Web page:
WASHINGTON — The federal banking regulators issued a new proposal Friday asking for further public comment on changing the definition of a “high volatility commercial real estate exposure.”
The agencies initially including HVCRE assets among a series of capital-related changes for small banks in a September proposal. But in a rule published Tuesday, the agencies — including the Federal Reserve, Federal Deposit Insurance Corp. and Office of the Comptroller of the Currency — finalized the other capital changes but said they would address HVCRE in a subsequent proposal.
The September proposal asked for public comment on matching the definition of a “high volatility commercial real estate exposure” with that of a “high volatility commercial real estate acquisition, development or construction loan.” The regulators also proposed that one- to four-family residential properties be excluded from the definition of an HVCRE exposure.
But after reviewing comments from that proposal, the agencies decided that the regulatory capital treatment of those high-risk commercial real estate loans should be clarified further. The September proposal would still stand, but the regulators now want to add a new paragraph making clear that credit facilities that finance land development activities would not be exempt from an HVCRE exposure.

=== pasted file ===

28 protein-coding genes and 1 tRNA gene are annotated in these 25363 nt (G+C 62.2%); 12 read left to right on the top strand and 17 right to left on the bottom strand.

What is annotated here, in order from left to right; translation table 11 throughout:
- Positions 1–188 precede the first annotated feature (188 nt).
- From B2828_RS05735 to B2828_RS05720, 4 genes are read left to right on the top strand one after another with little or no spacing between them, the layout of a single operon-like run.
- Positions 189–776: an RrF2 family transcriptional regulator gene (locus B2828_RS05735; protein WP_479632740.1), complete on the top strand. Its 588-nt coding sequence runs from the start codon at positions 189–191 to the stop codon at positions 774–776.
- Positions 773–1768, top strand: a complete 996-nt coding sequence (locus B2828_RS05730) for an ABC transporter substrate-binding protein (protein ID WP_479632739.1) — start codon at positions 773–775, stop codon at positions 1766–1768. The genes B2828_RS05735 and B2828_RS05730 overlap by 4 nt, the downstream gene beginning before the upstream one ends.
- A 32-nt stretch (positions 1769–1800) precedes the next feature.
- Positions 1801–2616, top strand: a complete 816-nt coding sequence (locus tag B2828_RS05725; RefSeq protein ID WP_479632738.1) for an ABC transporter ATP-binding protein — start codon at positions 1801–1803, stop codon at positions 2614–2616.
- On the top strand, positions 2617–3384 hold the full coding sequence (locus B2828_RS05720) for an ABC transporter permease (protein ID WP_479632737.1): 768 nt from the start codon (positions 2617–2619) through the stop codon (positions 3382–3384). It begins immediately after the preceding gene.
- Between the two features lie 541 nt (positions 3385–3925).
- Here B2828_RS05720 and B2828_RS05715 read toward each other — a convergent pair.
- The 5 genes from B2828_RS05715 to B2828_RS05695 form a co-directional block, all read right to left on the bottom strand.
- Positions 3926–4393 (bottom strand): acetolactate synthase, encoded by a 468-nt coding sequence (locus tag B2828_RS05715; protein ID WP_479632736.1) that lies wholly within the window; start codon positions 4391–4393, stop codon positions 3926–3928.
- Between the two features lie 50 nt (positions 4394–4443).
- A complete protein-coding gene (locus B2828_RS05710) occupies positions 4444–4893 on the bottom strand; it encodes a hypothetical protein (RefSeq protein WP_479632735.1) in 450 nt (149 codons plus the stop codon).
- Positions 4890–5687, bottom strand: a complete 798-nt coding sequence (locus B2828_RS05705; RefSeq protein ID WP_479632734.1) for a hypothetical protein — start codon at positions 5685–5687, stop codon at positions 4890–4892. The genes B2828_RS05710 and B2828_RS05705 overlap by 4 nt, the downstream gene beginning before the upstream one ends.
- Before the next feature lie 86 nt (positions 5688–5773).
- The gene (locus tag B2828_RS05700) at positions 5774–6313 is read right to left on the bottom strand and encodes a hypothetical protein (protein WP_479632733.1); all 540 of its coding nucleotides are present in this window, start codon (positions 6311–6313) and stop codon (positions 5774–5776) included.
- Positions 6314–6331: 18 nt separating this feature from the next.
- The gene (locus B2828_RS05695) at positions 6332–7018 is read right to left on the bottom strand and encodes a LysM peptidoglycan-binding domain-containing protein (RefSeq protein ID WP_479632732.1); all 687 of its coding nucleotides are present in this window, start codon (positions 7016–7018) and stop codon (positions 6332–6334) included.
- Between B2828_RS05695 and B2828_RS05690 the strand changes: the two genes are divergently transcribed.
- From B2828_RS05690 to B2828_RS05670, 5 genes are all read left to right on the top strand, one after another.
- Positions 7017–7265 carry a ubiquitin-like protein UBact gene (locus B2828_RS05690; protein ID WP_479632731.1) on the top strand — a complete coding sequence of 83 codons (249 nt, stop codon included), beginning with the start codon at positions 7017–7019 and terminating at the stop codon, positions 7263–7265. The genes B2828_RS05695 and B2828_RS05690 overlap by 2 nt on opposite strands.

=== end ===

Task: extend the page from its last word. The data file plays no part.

“Allowing banking organizations to apply a consistent definition of one- to four-family residential property and land development in this manner would simplify reporting requirements, reduce burden and promote uniform application of the capital rule,” the regulators said in their new notice of proposed rulemaking.
In 2017, the regulators first proposed making changes to the capital treatment of HVCRE and other assets for banks that opt out of using the “advanced approaches” framework for calculating their capital requirements, which tend to be banks with less than $250 billion in assets. The changes were proposed under the Economic Growth and Regulatory Paperwork Reduction Act, which requires the agencies to review rules to eliminate outdated or unnecessary regulations.